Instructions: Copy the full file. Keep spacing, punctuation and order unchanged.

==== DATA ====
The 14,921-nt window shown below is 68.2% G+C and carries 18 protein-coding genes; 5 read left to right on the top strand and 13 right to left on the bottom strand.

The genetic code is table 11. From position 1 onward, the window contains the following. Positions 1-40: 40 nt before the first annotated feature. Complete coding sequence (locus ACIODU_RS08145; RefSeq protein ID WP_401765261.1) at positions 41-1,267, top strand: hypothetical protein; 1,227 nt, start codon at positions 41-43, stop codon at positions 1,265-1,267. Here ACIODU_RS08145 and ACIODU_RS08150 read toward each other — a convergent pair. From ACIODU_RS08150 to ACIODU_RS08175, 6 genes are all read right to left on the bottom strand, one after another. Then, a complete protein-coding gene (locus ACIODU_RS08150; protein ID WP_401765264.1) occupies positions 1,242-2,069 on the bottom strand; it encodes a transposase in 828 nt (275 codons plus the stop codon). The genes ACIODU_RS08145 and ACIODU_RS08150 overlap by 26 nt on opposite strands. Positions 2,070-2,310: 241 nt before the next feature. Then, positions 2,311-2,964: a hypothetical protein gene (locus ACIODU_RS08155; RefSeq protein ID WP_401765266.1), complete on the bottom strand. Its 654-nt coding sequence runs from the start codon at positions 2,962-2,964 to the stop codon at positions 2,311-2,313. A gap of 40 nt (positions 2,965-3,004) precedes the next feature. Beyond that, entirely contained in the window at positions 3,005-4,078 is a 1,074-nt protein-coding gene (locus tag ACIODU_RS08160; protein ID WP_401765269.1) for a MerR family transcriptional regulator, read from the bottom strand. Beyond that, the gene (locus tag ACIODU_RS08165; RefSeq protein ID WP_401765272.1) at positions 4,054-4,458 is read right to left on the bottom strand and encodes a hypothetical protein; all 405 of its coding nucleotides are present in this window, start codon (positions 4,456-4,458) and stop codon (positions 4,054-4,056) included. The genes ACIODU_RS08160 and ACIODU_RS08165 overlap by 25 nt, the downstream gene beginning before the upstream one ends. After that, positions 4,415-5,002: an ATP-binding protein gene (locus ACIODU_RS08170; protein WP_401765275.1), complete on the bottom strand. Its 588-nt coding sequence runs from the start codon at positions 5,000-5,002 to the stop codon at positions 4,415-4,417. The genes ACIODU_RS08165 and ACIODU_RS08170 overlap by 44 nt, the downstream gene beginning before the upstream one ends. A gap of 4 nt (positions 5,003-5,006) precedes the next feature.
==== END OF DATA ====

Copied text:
The 14,921-nt window shown below is 68.2% G+C and carries 18 protein-coding genes; 5 read left to right on the top strand and 13 right to left on the bottom strand.

The genetic code is table 11. From position 1 onward, the window contains the following. Positions 1-40: 40 nt before the first annotated feature. Complete coding sequence (locus ACIODU_RS08145; RefSeq protein ID WP_401765261.1) at positions 41-1,267, top strand: hypothetical protein; 1,227 nt, start codon at positions 41-43, stop codon at positions 1,265-1,267. Here ACIODU_RS08145 and ACIODU_RS08150 read toward each other — a convergent pair. From ACIODU_RS08150 to ACIODU_RS08175, 6 genes are all read right to left on the bottom strand, one after another. Then, a complete protein-coding gene (locus ACIODU_RS08150; protein ID WP_401765264.1) occupies positions 1,242-2,069 on the bottom strand; it encodes a transposase in 828 nt (275 codons plus the stop codon). The genes ACIODU_RS08145 and ACIODU_RS08150 overlap by 26 nt on opposite strands. Positions 2,070-2,310: 241 nt before the next feature. Then, positions 2,311-2,964: a hypothetical protein gene (locus ACIODU_RS08155; RefSeq protein ID WP_401765266.1), complete on the bottom strand. Its 654-nt coding sequence runs from the start codon at positions 2,962-2,964 to the stop codon at positions 2,311-2,313. A gap of 40 nt (positions 2,965-3,004) precedes the next feature. Beyond that, entirely contained in the window at positions 3,005-4,078 is a 1,074-nt protein-coding gene (locus tag ACIODU_RS08160; protein ID WP_401765269.1) for a MerR family transcriptional regulator, read from the bottom strand. Beyond that, the gene (locus tag ACIODU_RS08165; RefSeq protein ID WP_401765272.1) at positions 4,054-4,458 is read right to left on the bottom strand and encodes a hypothetical protein; all 405 of its coding nucleotides are present in this window, start codon (positions 4,456-4,458) and stop codon (positions 4,054-4,056) included. The genes ACIODU_RS08160 and ACIODU_RS08165 overlap by 25 nt, the downstream gene beginning before the upstream one ends. After that, positions 4,415-5,002: an ATP-binding protein gene (locus ACIODU_RS08170; protein WP_401765275.1), complete on the bottom strand. Its 588-nt coding sequence runs from the start codon at positions 5,000-5,002 to the stop codon at positions 4,415-4,417. The genes ACIODU_RS08165 and ACIODU_RS08170 overlap by 44 nt, the downstream gene beginning before the upstream one ends. A gap of 4 nt (positions 5,003-5,006) precedes the next feature.